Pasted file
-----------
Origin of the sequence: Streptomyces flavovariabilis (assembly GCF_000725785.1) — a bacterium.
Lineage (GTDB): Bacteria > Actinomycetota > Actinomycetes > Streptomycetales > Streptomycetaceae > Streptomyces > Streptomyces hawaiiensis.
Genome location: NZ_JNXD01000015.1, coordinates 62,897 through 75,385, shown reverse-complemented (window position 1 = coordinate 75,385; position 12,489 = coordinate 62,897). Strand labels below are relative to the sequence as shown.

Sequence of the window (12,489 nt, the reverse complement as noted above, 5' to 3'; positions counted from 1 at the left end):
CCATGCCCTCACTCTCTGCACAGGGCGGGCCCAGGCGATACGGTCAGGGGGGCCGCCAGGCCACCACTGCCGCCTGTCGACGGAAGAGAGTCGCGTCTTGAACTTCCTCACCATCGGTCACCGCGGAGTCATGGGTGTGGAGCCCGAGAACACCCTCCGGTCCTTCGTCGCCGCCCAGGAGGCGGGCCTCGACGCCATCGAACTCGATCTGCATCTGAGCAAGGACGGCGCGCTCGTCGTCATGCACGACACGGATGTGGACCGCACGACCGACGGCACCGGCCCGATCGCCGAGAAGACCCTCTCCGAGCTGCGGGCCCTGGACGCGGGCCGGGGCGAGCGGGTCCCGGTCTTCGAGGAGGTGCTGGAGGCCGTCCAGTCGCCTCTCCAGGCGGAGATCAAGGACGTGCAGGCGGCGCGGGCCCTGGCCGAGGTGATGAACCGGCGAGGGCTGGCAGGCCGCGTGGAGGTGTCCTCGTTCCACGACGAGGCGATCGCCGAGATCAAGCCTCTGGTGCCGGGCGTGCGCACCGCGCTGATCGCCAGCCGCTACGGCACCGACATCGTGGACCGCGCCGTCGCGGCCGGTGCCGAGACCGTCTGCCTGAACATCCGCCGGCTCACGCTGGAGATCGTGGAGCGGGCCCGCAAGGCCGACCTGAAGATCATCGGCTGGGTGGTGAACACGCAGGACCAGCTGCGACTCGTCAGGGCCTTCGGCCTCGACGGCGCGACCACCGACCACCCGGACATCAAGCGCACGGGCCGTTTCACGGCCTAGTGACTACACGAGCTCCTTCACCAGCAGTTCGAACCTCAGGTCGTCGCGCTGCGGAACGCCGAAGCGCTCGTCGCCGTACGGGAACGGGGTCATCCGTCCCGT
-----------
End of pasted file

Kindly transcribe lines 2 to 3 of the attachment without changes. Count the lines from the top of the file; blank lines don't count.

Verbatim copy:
Lineage (GTDB): Bacteria > Actinomycetota > Actinomycetes > Streptomycetales > Streptomycetaceae > Streptomyces > Streptomyces hawaiiensis.
Genome location: NZ_JNXD01000015.1, coordinates 62,897 through 75,385, shown reverse-complemented (window position 1 = coordinate 75,385; position 12,489 = coordinate 62,897). Strand labels below are relative to the sequence as shown.